Women’s rights are consistently being threatened across the country, as vulnerable employees are forced to choose between keeping their jobs, or taking care of their pregnancies in a medically sound fashion. Women are speaking out more than even against the discriminatory actions of their employers, as evinced by the approximately 50% rise in lawsuits based on pregnancy discrimination over the past 15 years.
A California Case of Note
When her California employer demoted Rosairo Juarez, she believed it was for one reason – because she was pregnant. She decided to push the issue in court, and her employer responded by firing her. That employer, AutoZone, experienced a loss of unprecedented proportions. A jury awarded punitive damages in the amount of $185 million. Although the parties later settled for an undisclosed amount in order to avoid an appeal, the astounding award sends a serious message to corporate America.
California State Law
The Juarez case was brought under the Fair Housing and Employment Act (FHEA), specific to California. The law does a couple of things:
- It guarantees pregnant employees who are covered by health insurance receive medical leave;
- It ensures reasonable accommodations be provided when requested.
This act, like federal law, bans workplace discrimination. Unlike federal law, California does not cap awards for punitive and/or emotional suffering. It turns out to have been a good move to try the case in state court.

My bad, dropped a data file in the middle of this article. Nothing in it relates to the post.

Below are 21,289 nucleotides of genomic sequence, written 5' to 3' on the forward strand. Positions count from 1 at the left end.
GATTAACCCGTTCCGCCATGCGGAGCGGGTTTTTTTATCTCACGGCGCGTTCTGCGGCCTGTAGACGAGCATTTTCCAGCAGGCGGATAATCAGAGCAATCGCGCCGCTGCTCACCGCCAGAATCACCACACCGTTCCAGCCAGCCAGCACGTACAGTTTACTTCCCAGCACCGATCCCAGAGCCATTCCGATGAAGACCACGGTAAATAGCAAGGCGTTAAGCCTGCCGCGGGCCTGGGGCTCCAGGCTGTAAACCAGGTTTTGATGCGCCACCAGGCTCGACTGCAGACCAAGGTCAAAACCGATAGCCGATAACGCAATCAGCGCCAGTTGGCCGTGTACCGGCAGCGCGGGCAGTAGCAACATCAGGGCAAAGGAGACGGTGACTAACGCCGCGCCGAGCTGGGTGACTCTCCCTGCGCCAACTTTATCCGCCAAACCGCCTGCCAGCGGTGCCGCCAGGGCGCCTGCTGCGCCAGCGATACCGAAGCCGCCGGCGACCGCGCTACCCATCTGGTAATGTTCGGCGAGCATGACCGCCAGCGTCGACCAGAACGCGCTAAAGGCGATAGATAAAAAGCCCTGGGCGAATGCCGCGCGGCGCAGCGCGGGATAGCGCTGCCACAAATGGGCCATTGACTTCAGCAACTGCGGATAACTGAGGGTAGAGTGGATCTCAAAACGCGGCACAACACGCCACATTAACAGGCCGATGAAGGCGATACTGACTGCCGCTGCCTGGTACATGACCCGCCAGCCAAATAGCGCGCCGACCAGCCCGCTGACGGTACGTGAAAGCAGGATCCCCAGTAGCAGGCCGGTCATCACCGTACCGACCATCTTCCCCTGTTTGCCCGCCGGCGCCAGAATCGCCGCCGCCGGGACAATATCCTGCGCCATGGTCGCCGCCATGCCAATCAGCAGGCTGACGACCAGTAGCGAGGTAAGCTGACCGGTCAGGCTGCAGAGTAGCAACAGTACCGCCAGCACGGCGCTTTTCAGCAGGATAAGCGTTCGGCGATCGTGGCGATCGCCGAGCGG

Federal law has prohibited pregnancy discrimination since the Pregnancy Discrimination Act of 1978. A recent Supreme Court case that pitted Peggy Young against UPS supported the notion that pregnant women must be provided the same accommodations provided to individuals with disabilities, persons who had been injured on the job, or those who had lost their driving certification. Young had simply asked to be given a light duty assignment during her pregnancy. Instead, she was told she was ineligible for light duty, and would be forced to take unpaid leave. In its majority decision, the court asked, “…why, when the employer accommodated so many, could it not accommodate pregnant women as well?” UPS has changed its policy, and other corporations would be wise to following suit. It is clear from the court’s ruling that if other workers are accommodated, pregnant women must be accommodated, regardless of convenience or cost.
A Pending Case in California
When Nasty Gal, a clothing retailer out of Los Angeles, laid off one-tenth of its staff, it impacted all of the pregnant employees, and the only man on staff scheduled to take FMLA paternity leave. Four employees are suing the company. It remains to be seen how the courts will view this case, but it would not be surprising to see Nasty Gal regretting its layoff decisions.
A Vigorous Fight
If you have experienced discrimination in the workplace based on pregnancy, the law is on your side. Judges and juries are proving that this type of bias in the workplace is not to be tolerated. At HKM, our experienced legal team is ready, willing, and able to put in a sustained, dynamic effort in the defense of our clients. Contact us today in Los Angeles for a free, confidential consultation.